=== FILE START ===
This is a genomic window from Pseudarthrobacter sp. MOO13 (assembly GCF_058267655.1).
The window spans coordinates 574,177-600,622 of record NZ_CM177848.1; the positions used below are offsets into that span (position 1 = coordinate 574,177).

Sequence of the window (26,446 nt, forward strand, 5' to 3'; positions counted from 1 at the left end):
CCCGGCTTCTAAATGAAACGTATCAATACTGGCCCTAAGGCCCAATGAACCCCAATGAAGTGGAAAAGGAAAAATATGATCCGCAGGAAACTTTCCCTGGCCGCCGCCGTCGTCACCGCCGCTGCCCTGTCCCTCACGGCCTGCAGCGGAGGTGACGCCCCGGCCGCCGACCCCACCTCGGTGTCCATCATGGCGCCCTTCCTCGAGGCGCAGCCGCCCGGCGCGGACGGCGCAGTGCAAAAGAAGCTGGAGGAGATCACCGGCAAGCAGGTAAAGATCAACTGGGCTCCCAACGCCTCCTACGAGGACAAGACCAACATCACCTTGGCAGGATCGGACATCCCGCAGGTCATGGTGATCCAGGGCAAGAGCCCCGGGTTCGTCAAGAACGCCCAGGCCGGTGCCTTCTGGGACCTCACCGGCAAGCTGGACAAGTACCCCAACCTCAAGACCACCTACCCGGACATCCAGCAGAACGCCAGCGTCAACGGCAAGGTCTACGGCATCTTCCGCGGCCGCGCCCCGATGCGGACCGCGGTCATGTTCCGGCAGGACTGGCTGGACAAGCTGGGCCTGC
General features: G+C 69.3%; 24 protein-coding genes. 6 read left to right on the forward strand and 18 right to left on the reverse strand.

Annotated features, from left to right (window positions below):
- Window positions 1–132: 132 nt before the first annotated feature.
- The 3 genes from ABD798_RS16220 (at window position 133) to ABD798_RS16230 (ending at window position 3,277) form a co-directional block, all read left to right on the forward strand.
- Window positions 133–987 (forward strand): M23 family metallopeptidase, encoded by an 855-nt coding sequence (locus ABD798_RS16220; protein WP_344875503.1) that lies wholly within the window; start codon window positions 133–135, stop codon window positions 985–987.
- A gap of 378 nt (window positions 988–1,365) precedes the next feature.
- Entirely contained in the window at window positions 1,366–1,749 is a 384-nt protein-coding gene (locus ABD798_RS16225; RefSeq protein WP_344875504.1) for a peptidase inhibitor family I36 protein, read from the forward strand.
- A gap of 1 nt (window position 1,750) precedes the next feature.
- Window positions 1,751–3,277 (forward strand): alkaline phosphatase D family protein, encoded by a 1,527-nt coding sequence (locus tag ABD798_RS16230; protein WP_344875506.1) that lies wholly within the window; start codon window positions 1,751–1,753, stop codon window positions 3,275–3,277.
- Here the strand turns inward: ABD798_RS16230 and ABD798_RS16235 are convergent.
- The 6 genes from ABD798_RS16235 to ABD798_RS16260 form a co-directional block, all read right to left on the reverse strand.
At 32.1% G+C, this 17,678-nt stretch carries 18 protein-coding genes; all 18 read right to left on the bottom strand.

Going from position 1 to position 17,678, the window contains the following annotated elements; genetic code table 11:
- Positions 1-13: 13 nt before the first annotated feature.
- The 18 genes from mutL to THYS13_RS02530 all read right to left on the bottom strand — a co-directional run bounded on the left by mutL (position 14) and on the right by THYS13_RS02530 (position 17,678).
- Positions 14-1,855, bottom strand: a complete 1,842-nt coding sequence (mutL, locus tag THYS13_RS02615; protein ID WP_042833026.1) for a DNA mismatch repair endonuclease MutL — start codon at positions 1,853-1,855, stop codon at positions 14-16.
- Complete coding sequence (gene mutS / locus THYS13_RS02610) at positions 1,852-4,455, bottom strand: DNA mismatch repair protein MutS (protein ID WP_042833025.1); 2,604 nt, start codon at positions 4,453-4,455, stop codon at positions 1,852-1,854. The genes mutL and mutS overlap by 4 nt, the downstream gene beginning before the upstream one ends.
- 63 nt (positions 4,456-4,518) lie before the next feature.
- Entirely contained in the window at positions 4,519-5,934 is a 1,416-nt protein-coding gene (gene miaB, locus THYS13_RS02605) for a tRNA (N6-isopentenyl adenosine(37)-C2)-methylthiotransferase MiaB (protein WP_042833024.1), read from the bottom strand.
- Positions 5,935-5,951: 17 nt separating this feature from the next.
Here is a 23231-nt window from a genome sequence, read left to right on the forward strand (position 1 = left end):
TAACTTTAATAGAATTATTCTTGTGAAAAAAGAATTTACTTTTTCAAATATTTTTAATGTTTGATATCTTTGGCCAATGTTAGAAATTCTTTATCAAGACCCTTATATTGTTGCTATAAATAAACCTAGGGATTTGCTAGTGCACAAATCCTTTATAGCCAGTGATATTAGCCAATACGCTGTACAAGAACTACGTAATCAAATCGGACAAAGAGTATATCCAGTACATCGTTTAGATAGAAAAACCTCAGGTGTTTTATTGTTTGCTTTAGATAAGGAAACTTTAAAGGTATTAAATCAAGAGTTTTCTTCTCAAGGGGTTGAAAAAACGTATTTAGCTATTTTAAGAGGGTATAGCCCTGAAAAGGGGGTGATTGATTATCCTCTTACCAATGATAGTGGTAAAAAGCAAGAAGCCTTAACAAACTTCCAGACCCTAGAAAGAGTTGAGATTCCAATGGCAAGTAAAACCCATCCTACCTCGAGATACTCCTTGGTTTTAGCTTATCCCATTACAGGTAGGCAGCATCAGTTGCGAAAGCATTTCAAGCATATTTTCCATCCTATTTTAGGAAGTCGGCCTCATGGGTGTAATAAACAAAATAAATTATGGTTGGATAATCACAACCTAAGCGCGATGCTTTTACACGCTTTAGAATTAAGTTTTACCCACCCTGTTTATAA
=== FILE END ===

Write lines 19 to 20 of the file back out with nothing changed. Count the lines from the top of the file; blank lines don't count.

- The 18 genes from mutL to THYS13_RS02530 all read right to left on the bottom strand — a co-directional run bounded on the left by mutL (position 14) and on the right by THYS13_RS02530 (position 17,678).
- Positions 14-1,855, bottom strand: a complete 1,842-nt coding sequence (mutL, locus tag THYS13_RS02615; protein ID WP_042833026.1) for a DNA mismatch repair endonuclease MutL — start codon at positions 1,853-1,855, stop codon at positions 14-16.